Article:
In yet another theme repeated from that film, a protagonist takes the high road. Here, though, he tosses off noble sentiments in spite of an ethical history that is less black and white than gray all over. Chandor and Javier Bardem parted ways over the script, because, as the director claims in an interview, the Spanish actor insisted on a more clearly differentiated moral conflict. Enter Isaac. His Abel Morales is a Latino immigrant who has successfully reinvented himself as a polite, controlled and slightly haughty entrepeneur. DP Bradford Young lights this self-assured man and his backdrops as if he were, in Chandor’s words, “creating his own tableaux.” (The part is a far cry from Isaac’s turn as the titular folk singer with a chip on his shoulder who didn’t quite make it in the Coen Brothers’ Inside Llewyn Davis.)
Morales began his career driving for the Standard Heating Oil Company, married the mob-connected boss’s daughter, Anna (the even more ubiquitous Chastain), and bought the business. He becomes the embodiment of the American Dream, to which his Breueresque suburban manse, well-appointed wife, and dapper wardrobe attest. (Chandor demonstrates his fealty to the project through John P. Goldsmith’s production design and Kasia Walicka Mamones’s costumes — pricey cashmere coats and unsubtle jewelry that smack of new money.) Like his biblical namesake, Morales is righteous, but upward mobility has left cracks in the facade. Besides price gouging, he poached a rival’s turf early on and has always distorted his outfit’s records.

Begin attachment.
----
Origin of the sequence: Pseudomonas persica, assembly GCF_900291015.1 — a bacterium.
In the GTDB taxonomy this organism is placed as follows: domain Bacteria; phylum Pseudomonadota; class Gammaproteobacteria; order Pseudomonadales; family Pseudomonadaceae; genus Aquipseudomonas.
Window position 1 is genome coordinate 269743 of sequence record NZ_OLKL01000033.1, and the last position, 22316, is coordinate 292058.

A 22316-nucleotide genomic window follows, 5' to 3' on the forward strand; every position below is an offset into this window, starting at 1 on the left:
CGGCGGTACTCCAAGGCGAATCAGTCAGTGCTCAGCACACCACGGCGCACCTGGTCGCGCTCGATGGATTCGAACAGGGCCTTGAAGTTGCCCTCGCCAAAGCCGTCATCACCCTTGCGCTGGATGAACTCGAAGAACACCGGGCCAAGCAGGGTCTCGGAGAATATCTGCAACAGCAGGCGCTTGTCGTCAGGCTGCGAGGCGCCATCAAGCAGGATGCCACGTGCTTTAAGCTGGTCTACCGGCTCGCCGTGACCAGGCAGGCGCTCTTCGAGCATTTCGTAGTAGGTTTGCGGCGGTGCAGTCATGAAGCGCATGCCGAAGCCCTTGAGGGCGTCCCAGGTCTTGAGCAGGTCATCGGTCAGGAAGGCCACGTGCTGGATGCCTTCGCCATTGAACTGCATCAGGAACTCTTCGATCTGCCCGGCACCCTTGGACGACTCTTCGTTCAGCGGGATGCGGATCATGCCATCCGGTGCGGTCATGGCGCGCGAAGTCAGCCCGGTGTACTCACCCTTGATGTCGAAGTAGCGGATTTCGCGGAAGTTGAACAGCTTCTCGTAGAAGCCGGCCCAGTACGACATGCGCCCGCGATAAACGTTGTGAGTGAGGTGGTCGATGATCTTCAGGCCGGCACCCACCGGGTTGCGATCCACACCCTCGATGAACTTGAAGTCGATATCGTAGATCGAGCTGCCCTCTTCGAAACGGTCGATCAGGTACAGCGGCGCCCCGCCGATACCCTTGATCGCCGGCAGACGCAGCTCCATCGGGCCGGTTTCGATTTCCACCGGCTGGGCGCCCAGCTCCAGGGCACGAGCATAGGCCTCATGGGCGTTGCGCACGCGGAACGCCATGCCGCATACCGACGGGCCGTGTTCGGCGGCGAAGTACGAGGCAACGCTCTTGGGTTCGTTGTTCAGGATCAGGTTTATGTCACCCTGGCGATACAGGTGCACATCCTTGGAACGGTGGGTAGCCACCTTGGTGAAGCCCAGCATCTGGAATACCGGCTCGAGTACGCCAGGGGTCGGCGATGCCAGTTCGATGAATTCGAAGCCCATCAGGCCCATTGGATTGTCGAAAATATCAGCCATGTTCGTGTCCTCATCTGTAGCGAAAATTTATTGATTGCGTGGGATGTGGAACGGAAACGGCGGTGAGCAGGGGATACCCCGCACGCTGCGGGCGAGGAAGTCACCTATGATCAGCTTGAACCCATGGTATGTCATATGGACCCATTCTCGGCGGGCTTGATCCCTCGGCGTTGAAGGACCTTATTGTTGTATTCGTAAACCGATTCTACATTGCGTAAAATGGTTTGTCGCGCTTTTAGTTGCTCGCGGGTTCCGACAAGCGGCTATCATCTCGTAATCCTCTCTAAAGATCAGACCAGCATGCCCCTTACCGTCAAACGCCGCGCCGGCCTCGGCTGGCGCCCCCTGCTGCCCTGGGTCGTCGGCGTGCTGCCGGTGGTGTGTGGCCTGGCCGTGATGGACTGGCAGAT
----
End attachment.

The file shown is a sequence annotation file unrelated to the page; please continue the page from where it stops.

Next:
The most disturbing detour from Morales’s self-professed ethos of ethical propriety is his mishandling of the driver Julian (Elyes Gabel), a more recent arrival from Latin America. He quashes his opportunity for advancement, a deserved move into sales in light of his long recuperation from a broken jaw during a theft. Then he sells him out. Julian becomes the sacrificial lamb in a politically motivated barter with Lawrence and the cops after a botched heist from which the traumatized driver flees with an illegal weapon that he carries–understandably, given his past experience. What do you call this particularly vile form of Social Darwinism, in which double-crossing one member of the community accelerates the rise of another? Antisocial Darwinism?